The ARC project has been working to improve West Sussex habitats, with the help of over 1100 volunteers. As part of the landscape scale conservation project, over 2.6km of internationally rare chalk streams have been restored, providing the perfect habitat for otter, trout and water vole. Our wildlife cameras have already been used to help school children and community groups get closer to the nature on their doorstep, capturing badgers and foxes along with other wildlife in community green spaces.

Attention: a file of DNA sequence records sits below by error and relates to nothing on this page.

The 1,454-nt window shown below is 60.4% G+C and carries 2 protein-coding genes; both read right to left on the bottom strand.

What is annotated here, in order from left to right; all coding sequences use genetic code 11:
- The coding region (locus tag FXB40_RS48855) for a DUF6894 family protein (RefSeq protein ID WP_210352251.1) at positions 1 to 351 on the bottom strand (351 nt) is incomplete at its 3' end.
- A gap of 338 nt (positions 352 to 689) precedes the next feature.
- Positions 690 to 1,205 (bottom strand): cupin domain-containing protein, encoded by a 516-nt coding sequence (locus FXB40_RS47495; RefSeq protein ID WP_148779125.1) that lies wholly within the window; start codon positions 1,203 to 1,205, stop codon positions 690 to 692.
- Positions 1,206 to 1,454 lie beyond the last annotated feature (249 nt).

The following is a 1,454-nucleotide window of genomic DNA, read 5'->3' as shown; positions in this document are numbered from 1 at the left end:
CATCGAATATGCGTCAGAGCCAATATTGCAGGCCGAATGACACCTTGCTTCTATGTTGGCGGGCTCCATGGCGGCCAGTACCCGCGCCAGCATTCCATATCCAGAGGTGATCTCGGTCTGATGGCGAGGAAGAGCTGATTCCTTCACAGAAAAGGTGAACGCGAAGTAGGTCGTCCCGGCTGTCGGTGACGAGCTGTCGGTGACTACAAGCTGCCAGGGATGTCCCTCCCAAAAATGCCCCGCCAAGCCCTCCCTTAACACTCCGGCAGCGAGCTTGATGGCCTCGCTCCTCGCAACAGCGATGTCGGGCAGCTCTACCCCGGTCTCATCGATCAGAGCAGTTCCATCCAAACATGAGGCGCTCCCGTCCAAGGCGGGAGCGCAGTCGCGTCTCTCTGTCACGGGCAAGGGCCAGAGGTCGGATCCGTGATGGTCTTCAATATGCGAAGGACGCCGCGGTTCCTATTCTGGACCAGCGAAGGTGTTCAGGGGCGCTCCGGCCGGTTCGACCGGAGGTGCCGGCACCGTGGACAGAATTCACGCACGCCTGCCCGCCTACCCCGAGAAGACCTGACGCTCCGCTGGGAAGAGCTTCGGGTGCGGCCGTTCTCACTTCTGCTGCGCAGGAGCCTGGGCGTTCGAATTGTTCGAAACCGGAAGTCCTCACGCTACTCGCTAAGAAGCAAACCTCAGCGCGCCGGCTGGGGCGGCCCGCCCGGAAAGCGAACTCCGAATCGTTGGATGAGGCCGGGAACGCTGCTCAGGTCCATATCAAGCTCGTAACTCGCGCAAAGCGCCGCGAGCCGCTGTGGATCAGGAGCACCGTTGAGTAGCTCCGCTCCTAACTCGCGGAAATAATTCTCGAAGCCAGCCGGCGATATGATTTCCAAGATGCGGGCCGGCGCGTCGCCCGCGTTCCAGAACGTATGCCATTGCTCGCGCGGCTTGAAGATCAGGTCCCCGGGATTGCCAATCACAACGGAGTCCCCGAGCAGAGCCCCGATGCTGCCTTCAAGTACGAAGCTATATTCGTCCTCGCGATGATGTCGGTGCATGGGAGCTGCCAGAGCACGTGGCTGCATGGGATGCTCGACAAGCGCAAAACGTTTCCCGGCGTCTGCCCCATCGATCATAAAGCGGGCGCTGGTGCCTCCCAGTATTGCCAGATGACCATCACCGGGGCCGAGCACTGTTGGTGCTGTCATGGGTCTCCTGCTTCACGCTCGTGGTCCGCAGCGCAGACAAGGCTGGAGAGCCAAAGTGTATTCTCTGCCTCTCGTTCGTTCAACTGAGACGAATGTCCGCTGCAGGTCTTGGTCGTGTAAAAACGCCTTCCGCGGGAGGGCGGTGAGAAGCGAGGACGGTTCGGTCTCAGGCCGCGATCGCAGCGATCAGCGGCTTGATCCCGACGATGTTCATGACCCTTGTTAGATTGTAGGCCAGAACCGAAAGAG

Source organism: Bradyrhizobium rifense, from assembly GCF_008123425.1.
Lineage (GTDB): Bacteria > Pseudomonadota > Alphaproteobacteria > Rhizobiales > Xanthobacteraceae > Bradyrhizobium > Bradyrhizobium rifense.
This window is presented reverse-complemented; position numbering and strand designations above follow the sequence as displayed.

The RSP- led ARC project is a partnership between seven organisations; the RSPB, the Environment Agency, Sussex Wildlife Trust, South Downs National Park Authority, Natural England, West Sussex County Council and the Arun and Rother Rivers Trust. It has received national recognition, winning the Campaign for National Park’s ‘Park Protector Award’, was highly commended at the national Charity Awards and was shortlisted for the CIRIA BIG Biodiversity Challenge Awards, too. We are very grateful the Heritage Lottery Fund for supporting the project.

    If you think you have seen signs of an otter in Sussex contact the Sussex Mammal Group or Sussex Biodiversity Record Centre. For more about the ARC project, visit: or follow #ARCproject on Twitter.